Makes perfect sense, from their personal perspective, which "one thing" was most bothersome/dangerous to them.
A Luftwaffe officer could well be right, that for him, it was the .50BMG. The .50 Browning was our main aircraft armament of WWII. Fighters, bombers, you name it, if it flew, and could physically mount a .50 BMG, it did.
An Infantry officer, on the other hand, could easily have been more impressed by the BAR, carried in numbers by the infantry he opposed. .50s on tanks, trucks, airplanes etc. probably weren't a big a problem in his personal combat history as the BAR gunner and US infantry squad, so his opinion would be different.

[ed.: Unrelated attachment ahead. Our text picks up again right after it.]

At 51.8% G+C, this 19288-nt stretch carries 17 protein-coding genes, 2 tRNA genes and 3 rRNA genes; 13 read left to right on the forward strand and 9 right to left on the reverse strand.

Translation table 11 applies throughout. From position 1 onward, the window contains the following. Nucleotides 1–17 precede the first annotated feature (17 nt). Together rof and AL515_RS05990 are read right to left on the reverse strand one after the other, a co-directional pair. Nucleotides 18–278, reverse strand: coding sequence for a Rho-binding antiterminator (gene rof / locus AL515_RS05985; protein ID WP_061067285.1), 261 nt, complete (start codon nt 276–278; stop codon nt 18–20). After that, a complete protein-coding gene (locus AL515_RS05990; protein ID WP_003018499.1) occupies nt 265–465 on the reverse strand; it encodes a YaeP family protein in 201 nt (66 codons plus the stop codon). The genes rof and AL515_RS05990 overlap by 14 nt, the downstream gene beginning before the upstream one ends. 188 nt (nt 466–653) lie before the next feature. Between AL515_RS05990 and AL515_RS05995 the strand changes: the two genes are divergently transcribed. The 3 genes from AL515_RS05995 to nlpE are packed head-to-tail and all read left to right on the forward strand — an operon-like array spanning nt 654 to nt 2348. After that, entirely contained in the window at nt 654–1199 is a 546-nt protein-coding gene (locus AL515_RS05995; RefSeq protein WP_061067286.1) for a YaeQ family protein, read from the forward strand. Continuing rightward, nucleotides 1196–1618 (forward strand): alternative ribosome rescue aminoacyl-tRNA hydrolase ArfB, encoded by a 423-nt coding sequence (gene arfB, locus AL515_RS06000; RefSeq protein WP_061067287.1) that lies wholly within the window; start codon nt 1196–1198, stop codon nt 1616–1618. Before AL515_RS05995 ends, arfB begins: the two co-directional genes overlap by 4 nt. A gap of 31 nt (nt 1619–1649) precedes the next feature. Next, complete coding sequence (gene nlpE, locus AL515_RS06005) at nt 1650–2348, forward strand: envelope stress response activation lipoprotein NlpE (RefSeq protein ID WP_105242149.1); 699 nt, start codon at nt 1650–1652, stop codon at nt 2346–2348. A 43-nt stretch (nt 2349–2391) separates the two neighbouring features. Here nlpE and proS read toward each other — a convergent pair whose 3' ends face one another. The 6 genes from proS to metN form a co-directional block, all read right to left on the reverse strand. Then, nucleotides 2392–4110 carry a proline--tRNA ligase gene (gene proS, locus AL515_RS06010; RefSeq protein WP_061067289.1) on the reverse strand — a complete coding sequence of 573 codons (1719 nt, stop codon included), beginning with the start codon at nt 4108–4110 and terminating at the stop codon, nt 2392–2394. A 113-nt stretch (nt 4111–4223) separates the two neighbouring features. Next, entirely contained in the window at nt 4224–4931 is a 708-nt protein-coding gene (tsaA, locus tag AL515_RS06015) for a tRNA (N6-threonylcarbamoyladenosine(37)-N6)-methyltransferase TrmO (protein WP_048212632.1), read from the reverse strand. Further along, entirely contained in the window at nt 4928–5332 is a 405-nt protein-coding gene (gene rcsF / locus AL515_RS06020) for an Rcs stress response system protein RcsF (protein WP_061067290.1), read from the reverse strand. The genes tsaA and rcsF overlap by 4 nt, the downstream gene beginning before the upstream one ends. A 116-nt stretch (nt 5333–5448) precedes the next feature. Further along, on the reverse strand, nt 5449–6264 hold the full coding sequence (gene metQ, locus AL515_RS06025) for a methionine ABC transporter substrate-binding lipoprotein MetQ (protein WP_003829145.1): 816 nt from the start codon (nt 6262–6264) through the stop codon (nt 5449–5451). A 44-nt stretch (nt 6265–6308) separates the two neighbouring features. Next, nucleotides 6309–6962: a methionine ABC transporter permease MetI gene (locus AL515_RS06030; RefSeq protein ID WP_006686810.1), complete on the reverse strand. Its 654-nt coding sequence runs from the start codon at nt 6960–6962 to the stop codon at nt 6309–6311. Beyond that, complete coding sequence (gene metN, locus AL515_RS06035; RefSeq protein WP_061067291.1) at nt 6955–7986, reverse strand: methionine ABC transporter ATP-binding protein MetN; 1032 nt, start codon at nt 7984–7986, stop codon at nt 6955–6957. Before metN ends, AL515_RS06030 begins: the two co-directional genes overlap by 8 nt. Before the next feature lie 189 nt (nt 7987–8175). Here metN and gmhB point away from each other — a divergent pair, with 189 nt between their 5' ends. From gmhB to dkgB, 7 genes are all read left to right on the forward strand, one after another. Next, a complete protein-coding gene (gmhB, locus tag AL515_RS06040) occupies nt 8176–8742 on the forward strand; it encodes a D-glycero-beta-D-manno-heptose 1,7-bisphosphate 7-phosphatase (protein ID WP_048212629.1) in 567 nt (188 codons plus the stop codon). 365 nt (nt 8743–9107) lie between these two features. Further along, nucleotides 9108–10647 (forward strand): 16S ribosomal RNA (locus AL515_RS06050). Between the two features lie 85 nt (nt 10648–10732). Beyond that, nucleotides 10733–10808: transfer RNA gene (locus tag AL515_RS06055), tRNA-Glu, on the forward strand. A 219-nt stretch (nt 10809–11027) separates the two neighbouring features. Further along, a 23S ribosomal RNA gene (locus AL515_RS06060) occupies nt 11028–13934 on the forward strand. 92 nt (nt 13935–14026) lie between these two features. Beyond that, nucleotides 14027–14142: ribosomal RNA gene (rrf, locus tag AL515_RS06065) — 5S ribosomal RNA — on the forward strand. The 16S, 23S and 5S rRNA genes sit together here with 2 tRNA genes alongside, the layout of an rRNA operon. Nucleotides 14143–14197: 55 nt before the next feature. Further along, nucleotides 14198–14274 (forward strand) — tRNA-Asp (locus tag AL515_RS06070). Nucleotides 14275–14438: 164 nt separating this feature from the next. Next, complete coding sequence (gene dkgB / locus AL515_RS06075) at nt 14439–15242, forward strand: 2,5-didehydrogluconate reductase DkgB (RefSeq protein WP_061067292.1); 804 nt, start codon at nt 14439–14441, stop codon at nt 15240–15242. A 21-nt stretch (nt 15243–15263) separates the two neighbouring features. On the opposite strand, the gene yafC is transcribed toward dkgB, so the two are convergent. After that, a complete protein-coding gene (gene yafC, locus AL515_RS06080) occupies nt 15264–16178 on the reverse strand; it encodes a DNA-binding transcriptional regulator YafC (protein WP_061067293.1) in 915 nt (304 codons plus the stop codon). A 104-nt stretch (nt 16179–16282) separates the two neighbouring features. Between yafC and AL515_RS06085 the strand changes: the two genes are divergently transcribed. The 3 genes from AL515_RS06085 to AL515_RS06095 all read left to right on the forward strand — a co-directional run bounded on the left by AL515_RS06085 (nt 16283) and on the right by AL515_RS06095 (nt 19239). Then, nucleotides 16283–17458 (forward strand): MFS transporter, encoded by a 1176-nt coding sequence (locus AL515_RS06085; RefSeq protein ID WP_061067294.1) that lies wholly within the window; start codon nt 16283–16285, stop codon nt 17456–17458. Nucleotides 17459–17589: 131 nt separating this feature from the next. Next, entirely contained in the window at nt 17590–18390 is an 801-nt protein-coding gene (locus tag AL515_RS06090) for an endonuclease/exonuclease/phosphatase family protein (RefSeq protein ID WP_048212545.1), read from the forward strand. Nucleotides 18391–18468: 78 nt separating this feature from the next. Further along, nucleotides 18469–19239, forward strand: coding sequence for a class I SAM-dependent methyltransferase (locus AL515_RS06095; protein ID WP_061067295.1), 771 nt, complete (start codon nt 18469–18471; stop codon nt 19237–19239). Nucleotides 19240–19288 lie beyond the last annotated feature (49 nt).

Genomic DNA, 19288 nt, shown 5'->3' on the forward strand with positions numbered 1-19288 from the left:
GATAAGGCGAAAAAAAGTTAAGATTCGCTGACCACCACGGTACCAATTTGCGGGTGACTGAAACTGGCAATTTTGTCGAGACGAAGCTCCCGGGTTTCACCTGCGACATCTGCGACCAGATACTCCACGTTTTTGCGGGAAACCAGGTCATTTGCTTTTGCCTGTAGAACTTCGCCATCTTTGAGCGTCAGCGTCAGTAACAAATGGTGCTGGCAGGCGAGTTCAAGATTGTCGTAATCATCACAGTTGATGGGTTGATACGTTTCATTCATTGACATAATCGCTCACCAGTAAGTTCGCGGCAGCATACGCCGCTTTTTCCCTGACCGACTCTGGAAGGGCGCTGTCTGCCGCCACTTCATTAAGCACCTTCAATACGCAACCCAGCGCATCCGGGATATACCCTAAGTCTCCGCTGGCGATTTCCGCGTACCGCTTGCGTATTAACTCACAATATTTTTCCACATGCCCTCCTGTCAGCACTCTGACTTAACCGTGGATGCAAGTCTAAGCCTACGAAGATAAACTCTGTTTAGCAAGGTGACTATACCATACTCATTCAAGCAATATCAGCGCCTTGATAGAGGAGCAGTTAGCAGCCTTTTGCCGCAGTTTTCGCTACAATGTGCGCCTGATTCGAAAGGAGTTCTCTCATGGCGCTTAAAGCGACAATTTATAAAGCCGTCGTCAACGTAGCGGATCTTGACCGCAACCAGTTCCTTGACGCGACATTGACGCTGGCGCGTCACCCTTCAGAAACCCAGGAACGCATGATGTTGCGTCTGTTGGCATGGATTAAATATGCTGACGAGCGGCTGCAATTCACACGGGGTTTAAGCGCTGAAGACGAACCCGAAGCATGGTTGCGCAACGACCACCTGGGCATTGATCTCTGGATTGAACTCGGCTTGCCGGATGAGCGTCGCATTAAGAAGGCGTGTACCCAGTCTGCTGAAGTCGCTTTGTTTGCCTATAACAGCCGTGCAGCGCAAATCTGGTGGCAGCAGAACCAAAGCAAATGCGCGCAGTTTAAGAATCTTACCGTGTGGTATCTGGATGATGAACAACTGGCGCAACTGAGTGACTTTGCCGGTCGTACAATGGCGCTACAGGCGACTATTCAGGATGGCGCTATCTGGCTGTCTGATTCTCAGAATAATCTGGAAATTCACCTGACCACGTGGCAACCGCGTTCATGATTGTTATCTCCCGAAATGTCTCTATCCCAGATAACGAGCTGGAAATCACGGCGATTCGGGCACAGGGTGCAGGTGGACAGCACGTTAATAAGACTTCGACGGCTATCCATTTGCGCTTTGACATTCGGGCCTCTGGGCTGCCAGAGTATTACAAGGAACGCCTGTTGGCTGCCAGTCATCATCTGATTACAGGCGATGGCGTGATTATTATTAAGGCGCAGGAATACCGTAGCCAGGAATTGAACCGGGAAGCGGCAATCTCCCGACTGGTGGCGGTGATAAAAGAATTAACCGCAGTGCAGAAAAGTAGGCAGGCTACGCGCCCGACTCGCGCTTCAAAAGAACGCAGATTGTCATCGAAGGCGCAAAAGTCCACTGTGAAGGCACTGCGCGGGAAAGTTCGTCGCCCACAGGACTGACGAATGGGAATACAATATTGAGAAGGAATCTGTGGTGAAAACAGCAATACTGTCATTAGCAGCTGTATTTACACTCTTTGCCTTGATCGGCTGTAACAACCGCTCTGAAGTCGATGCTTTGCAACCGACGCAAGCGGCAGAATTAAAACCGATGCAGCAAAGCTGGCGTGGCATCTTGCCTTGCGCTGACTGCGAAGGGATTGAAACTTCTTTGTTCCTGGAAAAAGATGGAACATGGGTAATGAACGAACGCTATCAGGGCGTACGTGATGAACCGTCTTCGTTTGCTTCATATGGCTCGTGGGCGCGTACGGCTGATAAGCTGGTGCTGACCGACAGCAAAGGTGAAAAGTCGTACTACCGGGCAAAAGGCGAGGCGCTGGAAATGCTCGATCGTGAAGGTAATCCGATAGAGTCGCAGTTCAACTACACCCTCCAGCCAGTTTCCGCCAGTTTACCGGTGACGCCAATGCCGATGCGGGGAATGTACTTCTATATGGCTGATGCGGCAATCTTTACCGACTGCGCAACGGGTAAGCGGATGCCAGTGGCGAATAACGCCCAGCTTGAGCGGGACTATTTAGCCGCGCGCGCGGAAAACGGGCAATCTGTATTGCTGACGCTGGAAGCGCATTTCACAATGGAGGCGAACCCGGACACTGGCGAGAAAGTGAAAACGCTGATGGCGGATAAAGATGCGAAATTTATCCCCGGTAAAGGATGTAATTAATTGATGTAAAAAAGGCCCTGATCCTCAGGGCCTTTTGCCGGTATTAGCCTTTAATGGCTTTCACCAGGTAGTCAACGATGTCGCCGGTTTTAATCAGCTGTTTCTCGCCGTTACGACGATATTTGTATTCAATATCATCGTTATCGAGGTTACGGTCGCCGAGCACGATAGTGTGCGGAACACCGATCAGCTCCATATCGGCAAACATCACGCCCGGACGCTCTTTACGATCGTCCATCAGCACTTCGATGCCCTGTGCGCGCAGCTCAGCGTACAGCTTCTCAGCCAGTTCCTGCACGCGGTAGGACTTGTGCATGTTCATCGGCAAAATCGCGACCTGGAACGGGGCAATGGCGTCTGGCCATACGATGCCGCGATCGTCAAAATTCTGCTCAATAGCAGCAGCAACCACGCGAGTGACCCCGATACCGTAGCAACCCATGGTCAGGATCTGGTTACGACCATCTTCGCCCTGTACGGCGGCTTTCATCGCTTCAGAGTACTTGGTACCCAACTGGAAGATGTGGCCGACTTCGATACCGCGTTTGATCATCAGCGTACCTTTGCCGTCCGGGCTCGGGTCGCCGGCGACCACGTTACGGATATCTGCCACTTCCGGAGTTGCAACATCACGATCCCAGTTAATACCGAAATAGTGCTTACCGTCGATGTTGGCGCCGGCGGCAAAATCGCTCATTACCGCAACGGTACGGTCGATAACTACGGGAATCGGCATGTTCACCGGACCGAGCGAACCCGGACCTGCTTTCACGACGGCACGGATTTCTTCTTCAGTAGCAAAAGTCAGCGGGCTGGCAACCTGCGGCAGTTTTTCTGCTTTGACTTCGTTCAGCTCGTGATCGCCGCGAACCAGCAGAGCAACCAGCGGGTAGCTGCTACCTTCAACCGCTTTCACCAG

It is my opinion that the guns of JM Browning went a long way in aiding our victory. From the 1911A1 to Ma Duece, its tough to find anything even comparable, let alone superior. I'm sure we still would have won, but I believe the cost in blood was lower because we had Browning's fine tools to use.
All else being equal (and it almost never is) bigger bullets tend to work better.